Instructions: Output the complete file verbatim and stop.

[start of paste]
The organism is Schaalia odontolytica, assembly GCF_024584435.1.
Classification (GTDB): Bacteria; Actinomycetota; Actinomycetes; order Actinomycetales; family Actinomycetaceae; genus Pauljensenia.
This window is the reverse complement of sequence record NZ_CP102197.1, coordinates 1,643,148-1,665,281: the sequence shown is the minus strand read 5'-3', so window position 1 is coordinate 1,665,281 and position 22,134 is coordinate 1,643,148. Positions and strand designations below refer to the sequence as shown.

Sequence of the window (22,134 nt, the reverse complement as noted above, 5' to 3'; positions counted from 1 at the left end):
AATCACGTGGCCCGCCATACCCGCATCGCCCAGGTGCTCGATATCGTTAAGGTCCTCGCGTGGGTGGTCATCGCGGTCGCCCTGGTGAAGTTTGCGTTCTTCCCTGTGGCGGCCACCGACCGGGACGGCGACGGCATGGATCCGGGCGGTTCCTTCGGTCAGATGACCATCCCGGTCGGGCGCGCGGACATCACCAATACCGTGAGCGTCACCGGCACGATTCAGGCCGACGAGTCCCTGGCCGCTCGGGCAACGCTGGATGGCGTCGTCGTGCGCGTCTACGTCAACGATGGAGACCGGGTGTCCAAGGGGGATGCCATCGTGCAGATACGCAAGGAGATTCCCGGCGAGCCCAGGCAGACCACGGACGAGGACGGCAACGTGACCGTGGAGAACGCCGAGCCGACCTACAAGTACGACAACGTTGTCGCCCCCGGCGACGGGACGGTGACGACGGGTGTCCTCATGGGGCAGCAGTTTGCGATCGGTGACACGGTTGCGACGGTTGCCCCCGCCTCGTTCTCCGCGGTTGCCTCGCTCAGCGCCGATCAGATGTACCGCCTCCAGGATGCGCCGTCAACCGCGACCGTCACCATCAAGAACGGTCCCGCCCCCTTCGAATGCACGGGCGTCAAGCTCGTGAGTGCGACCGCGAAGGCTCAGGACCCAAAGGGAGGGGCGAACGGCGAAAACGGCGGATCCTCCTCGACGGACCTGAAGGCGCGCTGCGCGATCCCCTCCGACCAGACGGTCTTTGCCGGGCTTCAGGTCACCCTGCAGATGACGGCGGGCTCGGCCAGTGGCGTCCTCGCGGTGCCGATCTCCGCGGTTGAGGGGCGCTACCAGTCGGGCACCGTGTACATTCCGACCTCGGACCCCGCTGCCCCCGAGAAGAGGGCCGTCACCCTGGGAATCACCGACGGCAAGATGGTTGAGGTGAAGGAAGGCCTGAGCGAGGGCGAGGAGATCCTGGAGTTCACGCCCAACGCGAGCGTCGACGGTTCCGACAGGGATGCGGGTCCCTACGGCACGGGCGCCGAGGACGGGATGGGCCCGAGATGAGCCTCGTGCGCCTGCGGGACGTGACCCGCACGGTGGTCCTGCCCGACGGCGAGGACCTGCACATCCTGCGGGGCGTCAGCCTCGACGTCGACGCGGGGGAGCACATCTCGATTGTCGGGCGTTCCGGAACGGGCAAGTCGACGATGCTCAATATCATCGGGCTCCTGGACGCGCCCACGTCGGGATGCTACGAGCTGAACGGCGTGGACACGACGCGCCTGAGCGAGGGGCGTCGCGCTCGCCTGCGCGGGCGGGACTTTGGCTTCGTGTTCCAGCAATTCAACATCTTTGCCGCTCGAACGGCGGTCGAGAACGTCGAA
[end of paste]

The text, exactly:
The organism is Schaalia odontolytica, assembly GCF_024584435.1.
Classification (GTDB): Bacteria; Actinomycetota; Actinomycetes; order Actinomycetales; family Actinomycetaceae; genus Pauljensenia.
This window is the reverse complement of sequence record NZ_CP102197.1, coordinates 1,643,148-1,665,281: the sequence shown is the minus strand read 5'-3', so window position 1 is coordinate 1,665,281 and position 22,134 is coordinate 1,643,148. Positions and strand designations below refer to the sequence as shown.

Sequence of the window (22,134 nt, the reverse complement as noted above, 5' to 3'; positions counted from 1 at the left end):
AATCACGTGGCCCGCCATACCCGCATCGCCCAGGTGCTCGATATCGTTAAGGTCCTCGCGTGGGTGGTCATCGCGGTCGCCCTGGTGAAGTTTGCGTTCTTCCCTGTGGCGGCCACCGACCGGGACGGCGACGGCATGGATCCGGGCGGTTCCTTCGGTCAGATGACCATCCCGGTCGGGCGCGCGGACATCACCAATACCGTGAGCGTCACCGGCACGATTCAGGCCGACGAGTCCCTGGCCGCTCGGGCAACGCTGGATGGCGTCGTCGTGCGCGTCTACGTCAACGATGGAGACCGGGTGTCCAAGGGGGATGCCATCGTGCAGATACGCAAGGAGATTCCCGGCGAGCCCAGGCAGACCACGGACGAGGACGGCAACGTGACCGTGGAGAACGCCGAGCCGACCTACAAGTACGACAACGTTGTCGCCCCCGGCGACGGGACGGTGACGACGGGTGTCCTCATGGGGCAGCAGTTTGCGATCGGTGACACGGTTGCGACGGTTGCCCCCGCCTCGTTCTCCGCGGTTGCCTCGCTCAGCGCCGATCAGATGTACCGCCTCCAGGATGCGCCGTCAACCGCGACCGTCACCATCAAGAACGGTCCCGCCCCCTTCGAATGCACGGGCGTCAAGCTCGTGAGTGCGACCGCGAAGGCTCAGGACCCAAAGGGAGGGGCGAACGGCGAAAACGGCGGATCCTCCTCGACGGACCTGAAGGCGCGCTGCGCGATCCCCTCCGACCAGACGGTCTTTGCCGGGCTTCAGGTCACCCTGCAGATGACGGCGGGCTCGGCCAGTGGCGTCCTCGCGGTGCCGATCTCCGCGGTTGAGGGGCGCTACCAGTCGGGCACCGTGTACATTCCGACCTCGGACCCCGCTGCCCCCGAGAAGAGGGCCGTCACCCTGGGAATCACCGACGGCAAGATGGTTGAGGTGAAGGAAGGCCTGAGCGAGGGCGAGGAGATCCTGGAGTTCACGCCCAACGCGAGCGTCGACGGTTCCGACAGGGATGCGGGTCCCTACGGCACGGGCGCCGAGGACGGGATGGGCCCGAGATGAGCCTCGTGCGCCTGCGGGACGTGACCCGCACGGTGGTCCTGCCCGACGGCGAGGACCTGCACATCCTGCGGGGCGTCAGCCTCGACGTCGACGCGGGGGAGCACATCTCGATTGTCGGGCGTTCCGGAACGGGCAAGTCGACGATGCTCAATATCATCGGGCTCCTGGACGCGCCCACGTCGGGATGCTACGAGCTGAACGGCGTGGACACGACGCGCCTGAGCGAGGGGCGTCGCGCTCGCCTGCGCGGGCGGGACTTTGGCTTCGTGTTCCAGCAATTCAACATCTTTGCCGCTCGAACGGCGGTCGAGAACGTCGAA